By Russ Rankin
Almost three out of every four churchgoers say they have significant relationships with people at church, but less than half are intentionally helping other believers grow in their faith, according to a study by LifeWay Research.
The survey of Protestant churchgoers identifies "Building Relationships" as one of eight attributes of discipleship that consistently show up in the lives of maturing Christians. The survey is part of a larger study identifying traits of transformational discipleship.
Results of the "building relationships" questions reveal a seeming disconnect between churchgoers actually pressing into new relationships or participating in discipling other Christians.
While 74 percent agree they have developed significant relationships with people at their church, response to the statement "I intentionally try to get to know new people I meet at church" garnered 53 percent agreement, including only 1 in 6 churchgoers who strongly agree. Additionally, only 42 percent say they intentionally spend time with other believers in order to help them grow in their faith. Twenty-eight percent say they do not help others grow.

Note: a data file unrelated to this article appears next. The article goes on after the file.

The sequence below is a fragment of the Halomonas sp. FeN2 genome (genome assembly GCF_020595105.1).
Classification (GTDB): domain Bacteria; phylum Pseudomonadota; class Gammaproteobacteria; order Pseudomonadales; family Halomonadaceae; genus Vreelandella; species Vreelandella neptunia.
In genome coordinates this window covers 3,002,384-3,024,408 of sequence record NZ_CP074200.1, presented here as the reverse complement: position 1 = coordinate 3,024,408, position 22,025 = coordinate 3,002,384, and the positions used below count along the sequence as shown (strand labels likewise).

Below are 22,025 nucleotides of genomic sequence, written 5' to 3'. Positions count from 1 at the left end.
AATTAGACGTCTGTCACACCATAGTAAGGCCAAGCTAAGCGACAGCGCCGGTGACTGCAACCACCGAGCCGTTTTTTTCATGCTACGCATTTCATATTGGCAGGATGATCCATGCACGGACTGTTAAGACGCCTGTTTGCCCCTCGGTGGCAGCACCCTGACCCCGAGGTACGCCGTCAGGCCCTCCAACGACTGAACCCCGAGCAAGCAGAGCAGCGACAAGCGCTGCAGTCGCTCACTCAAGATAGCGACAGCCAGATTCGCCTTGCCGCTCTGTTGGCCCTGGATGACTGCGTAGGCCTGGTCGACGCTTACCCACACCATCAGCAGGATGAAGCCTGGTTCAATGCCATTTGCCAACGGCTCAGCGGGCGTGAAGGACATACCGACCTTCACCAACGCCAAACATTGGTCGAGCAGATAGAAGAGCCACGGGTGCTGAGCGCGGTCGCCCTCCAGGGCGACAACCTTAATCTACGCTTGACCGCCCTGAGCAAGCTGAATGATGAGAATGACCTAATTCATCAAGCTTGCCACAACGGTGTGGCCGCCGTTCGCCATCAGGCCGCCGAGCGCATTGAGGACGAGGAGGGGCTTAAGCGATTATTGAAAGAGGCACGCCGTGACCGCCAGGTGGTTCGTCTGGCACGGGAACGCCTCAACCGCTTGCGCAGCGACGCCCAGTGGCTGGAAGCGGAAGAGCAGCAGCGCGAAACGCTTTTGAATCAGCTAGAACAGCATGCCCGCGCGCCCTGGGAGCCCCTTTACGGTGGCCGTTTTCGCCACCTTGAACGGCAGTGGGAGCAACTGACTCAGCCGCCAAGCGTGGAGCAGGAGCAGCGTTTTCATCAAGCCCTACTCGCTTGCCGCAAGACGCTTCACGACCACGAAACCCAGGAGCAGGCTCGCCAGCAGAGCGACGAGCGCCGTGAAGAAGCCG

Scott McConnell, director of LifeWay Research, pointed out that, "Advertisers know it takes multiple introductions to get someone's attention. Unfortunately, a visitor to church may have to meet six people before someone cares enough to get to know them."
The research reveals the characteristic that best predicts better building of relationships at church is attendance of small classes or groups of adults.